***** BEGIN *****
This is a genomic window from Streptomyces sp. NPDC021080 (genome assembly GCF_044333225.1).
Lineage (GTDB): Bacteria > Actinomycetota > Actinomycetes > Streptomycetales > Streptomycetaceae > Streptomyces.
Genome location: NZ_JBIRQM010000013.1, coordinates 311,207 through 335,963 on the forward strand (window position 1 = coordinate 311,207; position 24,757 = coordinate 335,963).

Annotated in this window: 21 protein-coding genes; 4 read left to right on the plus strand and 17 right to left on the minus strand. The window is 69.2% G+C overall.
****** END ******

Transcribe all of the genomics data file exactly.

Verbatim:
This is a genomic window from Streptomyces sp. NPDC021080 (genome assembly GCF_044333225.1).
Lineage (GTDB): Bacteria > Actinomycetota > Actinomycetes > Streptomycetales > Streptomycetaceae > Streptomyces.
Genome location: NZ_JBIRQM010000013.1, coordinates 311,207 through 335,963 on the forward strand (window position 1 = coordinate 311,207; position 24,757 = coordinate 335,963).

Annotated in this window: 21 protein-coding genes; 4 read left to right on the plus strand and 17 right to left on the minus strand. The window is 69.2% G+C overall.